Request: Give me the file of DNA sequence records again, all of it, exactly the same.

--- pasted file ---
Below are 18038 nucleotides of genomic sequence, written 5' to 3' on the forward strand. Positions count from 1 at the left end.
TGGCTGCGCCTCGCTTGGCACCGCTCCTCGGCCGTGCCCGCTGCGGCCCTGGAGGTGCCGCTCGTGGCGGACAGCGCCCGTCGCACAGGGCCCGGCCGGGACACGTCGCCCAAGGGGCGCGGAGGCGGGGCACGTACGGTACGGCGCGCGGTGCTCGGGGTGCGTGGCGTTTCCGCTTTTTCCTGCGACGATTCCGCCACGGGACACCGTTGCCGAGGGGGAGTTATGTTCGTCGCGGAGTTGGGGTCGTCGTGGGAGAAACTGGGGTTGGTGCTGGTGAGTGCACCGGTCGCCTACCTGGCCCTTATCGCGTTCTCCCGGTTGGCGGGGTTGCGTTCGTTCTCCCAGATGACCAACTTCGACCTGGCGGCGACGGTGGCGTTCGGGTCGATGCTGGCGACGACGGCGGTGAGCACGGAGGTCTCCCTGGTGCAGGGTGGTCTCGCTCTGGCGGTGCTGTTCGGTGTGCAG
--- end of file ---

Below are 18038 nucleotides of genomic sequence, written 5' to 3' on the forward strand. Positions count from 1 at the left end.
TGGCTGCGCCTCGCTTGGCACCGCTCCTCGGCCGTGCCCGCTGCGGCCCTGGAGGTGCCGCTCGTGGCGGACAGCGCCCGTCGCACAGGGCCCGGCCGGGACACGTCGCCCAAGGGGCGCGGAGGCGGGGCACGTACGGTACGGCGCGCGGTGCTCGGGGTGCGTGGCGTTTCCGCTTTTTCCTGCGACGATTCCGCCACGGGACACCGTTGCCGAGGGGGAGTTATGTTCGTCGCGGAGTTGGGGTCGTCGTGGGAGAAACTGGGGTTGGTGCTGGTGAGTGCACCGGTCGCCTACCTGGCCCTTATCGCGTTCTCCCGGTTGGCGGGGTTGCGTTCGTTCTCCCAGATGACCAACTTCGACCTGGCGGCGACGGTGGCGTTCGGGTCGATGCTGGCGACGACGGCGGTGAGCACGGAGGTCTCCCTGGTGCAGGGTGGTCTCGCTCTGGCGGTGCTGTTCGGTGTGCAG